When Estizer Smith logged into her dating accounts, she expected coffee date invites from other women.
But instead, her inbox was filled with men — more specifically, men asking her for threesomes.
Smith, a bisexual senior at Pitt, used Tinder for a year and Bumble for eight months before growing tired of men’s reactions to her sexual identity.
“Had that been … less creepy, I might have been inclined to stay,” Smith said.
Although dating apps, such as Tinder and Grindr, have become cultural phenomena, apps for LGBTQ+ women are struggling to gain popularity — and if few people use a dating app, it loses its entire purpose.
According to user reviews, most apps for LGBTQ+ women are riddled with bugs and attract few users, making it difficult for women to connect with other women. Mainstream apps don’t make it any easier — they often make users feel isolated and unvalidated because of limited gender identity and sexual orientation options.
Most popular dating apps like Tinder, Hinge and Bumble only offer two or three gender identity and sexual orientations options, but a few, such as OkCupid, Her and Wing Ma’am represent a larger spectrum.
OkCupid, a mainstream match-making app, includes 22 possible gender identities and 12 sexual orientations. Her, an app marketed toward women who like women, has 14 sexual orientation options. Wing Ma’am, one of the first LGBTQ+ dating apps, launched in 2012, allows users to identify with 13 sexualities.
Smith used mainstream apps because of the low usership on alternative apps, but said the rigid gender binary leads the larger apps to offer only two or three options for sexuality — straight, bisexual or gay.
“If someone has taken the time and done the work to discover that their sexual orientation and gender identities lie somewhere else on the spectrum,” Smith said, “they should be able to have enough options such that they can identify in a way that reflects how they see themselves, how they want others to see them and that’s just generally true to who they are.”
Julie Beaulieu, a visiting lecturer at Pitt’s gender, sexuality and women’s studies department, said all dating apps should include a spectrum of gender identity and sexual orientation options.
“One of the clear limits to mainstream — non-LGBTQIA+ — apps is their lack of diversity,” Beaulieu said in an email. “Inclusivity sends a clear message that all of our desires and identities are valid.”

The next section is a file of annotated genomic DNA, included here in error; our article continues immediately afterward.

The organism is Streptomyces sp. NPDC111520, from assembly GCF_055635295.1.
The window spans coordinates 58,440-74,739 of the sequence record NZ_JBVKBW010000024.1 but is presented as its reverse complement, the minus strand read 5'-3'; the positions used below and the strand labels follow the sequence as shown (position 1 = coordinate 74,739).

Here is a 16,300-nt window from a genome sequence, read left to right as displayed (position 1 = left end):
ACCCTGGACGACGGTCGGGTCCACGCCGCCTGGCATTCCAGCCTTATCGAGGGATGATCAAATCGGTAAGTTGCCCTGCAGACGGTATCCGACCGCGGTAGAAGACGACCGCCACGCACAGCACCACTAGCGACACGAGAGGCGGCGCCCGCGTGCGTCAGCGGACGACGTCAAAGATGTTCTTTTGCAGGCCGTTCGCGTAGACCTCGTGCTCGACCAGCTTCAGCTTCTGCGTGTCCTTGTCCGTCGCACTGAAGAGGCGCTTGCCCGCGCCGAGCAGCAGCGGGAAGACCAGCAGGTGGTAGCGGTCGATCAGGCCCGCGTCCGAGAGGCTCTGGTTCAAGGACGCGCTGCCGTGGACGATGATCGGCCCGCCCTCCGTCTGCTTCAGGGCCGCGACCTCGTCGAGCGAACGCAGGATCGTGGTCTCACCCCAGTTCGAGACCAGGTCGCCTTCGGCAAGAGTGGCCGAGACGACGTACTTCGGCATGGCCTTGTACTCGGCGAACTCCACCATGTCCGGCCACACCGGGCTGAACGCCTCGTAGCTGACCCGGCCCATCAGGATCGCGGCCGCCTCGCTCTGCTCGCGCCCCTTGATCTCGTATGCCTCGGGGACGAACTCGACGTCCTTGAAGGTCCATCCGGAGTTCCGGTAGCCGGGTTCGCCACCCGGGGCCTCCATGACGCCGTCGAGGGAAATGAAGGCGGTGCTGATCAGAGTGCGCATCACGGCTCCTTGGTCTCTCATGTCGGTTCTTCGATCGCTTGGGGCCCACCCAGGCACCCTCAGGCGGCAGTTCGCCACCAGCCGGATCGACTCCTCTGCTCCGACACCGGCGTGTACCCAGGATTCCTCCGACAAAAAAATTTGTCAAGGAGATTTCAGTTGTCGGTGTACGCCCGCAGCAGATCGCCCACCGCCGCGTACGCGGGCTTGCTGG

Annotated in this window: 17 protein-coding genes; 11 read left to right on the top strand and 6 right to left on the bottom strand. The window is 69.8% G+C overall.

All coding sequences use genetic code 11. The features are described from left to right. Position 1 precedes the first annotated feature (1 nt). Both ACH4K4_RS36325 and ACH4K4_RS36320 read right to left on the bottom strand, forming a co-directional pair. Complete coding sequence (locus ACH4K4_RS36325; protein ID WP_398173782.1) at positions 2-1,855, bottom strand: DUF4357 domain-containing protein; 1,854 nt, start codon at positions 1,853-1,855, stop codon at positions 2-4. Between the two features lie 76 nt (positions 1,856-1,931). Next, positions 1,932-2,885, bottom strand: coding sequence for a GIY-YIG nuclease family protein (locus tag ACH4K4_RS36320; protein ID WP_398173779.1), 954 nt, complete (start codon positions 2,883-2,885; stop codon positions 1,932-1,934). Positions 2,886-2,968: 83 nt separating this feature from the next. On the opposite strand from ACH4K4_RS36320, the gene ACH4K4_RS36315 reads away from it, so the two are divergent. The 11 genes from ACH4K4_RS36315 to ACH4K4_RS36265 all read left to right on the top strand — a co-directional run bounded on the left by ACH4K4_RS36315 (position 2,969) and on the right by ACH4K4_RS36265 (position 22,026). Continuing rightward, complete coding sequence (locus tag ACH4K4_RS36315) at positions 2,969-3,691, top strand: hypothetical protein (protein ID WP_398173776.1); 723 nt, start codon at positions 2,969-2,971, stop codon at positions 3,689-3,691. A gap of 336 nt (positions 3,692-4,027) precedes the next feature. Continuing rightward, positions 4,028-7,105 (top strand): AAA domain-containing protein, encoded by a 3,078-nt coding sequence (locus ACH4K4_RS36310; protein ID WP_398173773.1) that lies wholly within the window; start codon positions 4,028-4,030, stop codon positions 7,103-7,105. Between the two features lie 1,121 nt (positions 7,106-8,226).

Despite the lack of options, many LGBTQ+ singles still gravitate toward mainstream apps because they have a better chance of meeting someone, according to Mariella Mosthof, a sex and relationships contributor for news website Bustle.
“Niche dating apps for queer women and trans folks are great. But if they have a tiny usership, then it’s impossible to meet people on them,” Mosthof said in an email.
In Community Marketing and Insights 2015 ninth annual LGBTQ+ Community Survey, a total of 20 percent of the more than 3,200 lesbian and bisexual women used a dating app dedicated to lesbians at least once a week in the past month. Twenty percent used a general dating app during the same time frame.
The number of downloads for women-seeking-women apps accounts for the small percentage of lesbian and bisexual women using dating apps. Compared to the millions of Tinder users, dating apps for women settle around 500,000 installations overall, according to Google Play, Android’s app store.
“People gravitate toward apps and networks that everyone else is already on, because those are the most useful to connect on,” Mosthof said in an email.
Though relatively young, dating apps for women seeking women have been on the market for a few years.
After Tinder came out in 2012, Wing Ma’am was released a month later for LGBTQ+ women.
Her, which originally launched in 2013 under the name Dattch, offers global and local feeds for users to post statuses and read LGBTQ+ news. In the Apple App store, Her has four stars out of more than 2,000 ratings.
In 2014, another lesbian dating app called Scissr facilitated hook-ups, relationships and friendships. Only Women, launched in 2015, displays recently online and newly added users.
“It seems obvious that the market is there, and yet I’m not surprised that developers aren’t focused on this community,” Beaulieu said.
Beaulieu said this likely has to do with assumptions of what LGBTQ+ women want, such as thinking women aren’t as interested in hook-ups as men.
“We shouldn’t assume that women are more ‘relationship-oriented’ and thus less likely to want to use apps that allow you to ‘swipe’ or ‘hook-up,’” she said. “There’s really no one-to-one relationship between sex category and dating habits, or gender identity and romantic and sexual practices, even if people are socialized in really different ways.”
Location also plays a role in dating apps.
While using Her, Smith had “infinitely more people” available to view on the app when she was near her home in New York, compared to the number of people she could view in the Pittsburgh area.
Only 3 percent of Pittsburgh’s population identifies as LGBTQ+, making Pittsburgh one of the nation’s metropolitan areas with the lowest rate of LGBTQ+ people, according to a March 2015 Gallup poll.
Although Smith said it’s possible that she’s just not great at online dating, she still checks Her once or twice a week, holding out hope to find friendships rather than relationships.
“I guess, since I haven’t deleted it entirely, I’m still kind of hoping something good will come of it,” Smith said.